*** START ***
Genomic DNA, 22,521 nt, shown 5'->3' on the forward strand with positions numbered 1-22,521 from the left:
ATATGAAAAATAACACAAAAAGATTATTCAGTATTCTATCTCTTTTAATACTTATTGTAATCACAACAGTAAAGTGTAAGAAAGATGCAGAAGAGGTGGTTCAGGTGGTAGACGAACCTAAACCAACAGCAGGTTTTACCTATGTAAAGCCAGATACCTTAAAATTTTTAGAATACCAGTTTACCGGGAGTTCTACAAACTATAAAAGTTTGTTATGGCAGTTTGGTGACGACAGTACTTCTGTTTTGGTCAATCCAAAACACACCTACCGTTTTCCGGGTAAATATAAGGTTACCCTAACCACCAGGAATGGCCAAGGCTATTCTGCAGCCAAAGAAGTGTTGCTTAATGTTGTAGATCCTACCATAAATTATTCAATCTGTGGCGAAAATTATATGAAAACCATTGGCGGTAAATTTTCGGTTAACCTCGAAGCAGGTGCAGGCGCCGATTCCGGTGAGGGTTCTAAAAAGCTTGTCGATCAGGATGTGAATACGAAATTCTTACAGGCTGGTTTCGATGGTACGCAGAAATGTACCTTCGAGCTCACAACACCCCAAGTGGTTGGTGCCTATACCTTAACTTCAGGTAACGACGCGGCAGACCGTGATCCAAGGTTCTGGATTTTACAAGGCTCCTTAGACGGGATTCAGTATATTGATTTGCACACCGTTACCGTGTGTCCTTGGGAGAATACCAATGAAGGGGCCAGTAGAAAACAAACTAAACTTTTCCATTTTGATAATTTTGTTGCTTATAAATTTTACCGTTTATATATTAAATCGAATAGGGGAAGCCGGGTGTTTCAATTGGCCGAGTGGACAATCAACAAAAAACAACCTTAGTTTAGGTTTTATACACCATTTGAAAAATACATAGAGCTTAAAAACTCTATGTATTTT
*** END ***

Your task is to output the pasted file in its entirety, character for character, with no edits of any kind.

Genomic DNA, 22,521 nt, shown 5'->3' on the forward strand with positions numbered 1-22,521 from the left:
ATATGAAAAATAACACAAAAAGATTATTCAGTATTCTATCTCTTTTAATACTTATTGTAATCACAACAGTAAAGTGTAAGAAAGATGCAGAAGAGGTGGTTCAGGTGGTAGACGAACCTAAACCAACAGCAGGTTTTACCTATGTAAAGCCAGATACCTTAAAATTTTTAGAATACCAGTTTACCGGGAGTTCTACAAACTATAAAAGTTTGTTATGGCAGTTTGGTGACGACAGTACTTCTGTTTTGGTCAATCCAAAACACACCTACCGTTTTCCGGGTAAATATAAGGTTACCCTAACCACCAGGAATGGCCAAGGCTATTCTGCAGCCAAAGAAGTGTTGCTTAATGTTGTAGATCCTACCATAAATTATTCAATCTGTGGCGAAAATTATATGAAAACCATTGGCGGTAAATTTTCGGTTAACCTCGAAGCAGGTGCAGGCGCCGATTCCGGTGAGGGTTCTAAAAAGCTTGTCGATCAGGATGTGAATACGAAATTCTTACAGGCTGGTTTCGATGGTACGCAGAAATGTACCTTCGAGCTCACAACACCCCAAGTGGTTGGTGCCTATACCTTAACTTCAGGTAACGACGCGGCAGACCGTGATCCAAGGTTCTGGATTTTACAAGGCTCCTTAGACGGGATTCAGTATATTGATTTGCACACCGTTACCGTGTGTCCTTGGGAGAATACCAATGAAGGGGCCAGTAGAAAACAAACTAAACTTTTCCATTTTGATAATTTTGTTGCTTATAAATTTTACCGTTTATATATTAAATCGAATAGGGGAAGCCGGGTGTTTCAATTGGCCGAGTGGACAATCAACAAAAAACAACCTTAGTTTAGGTTTTATACACCATTTGAAAAATACATAGAGCTTAAAAACTCTATGTATTTT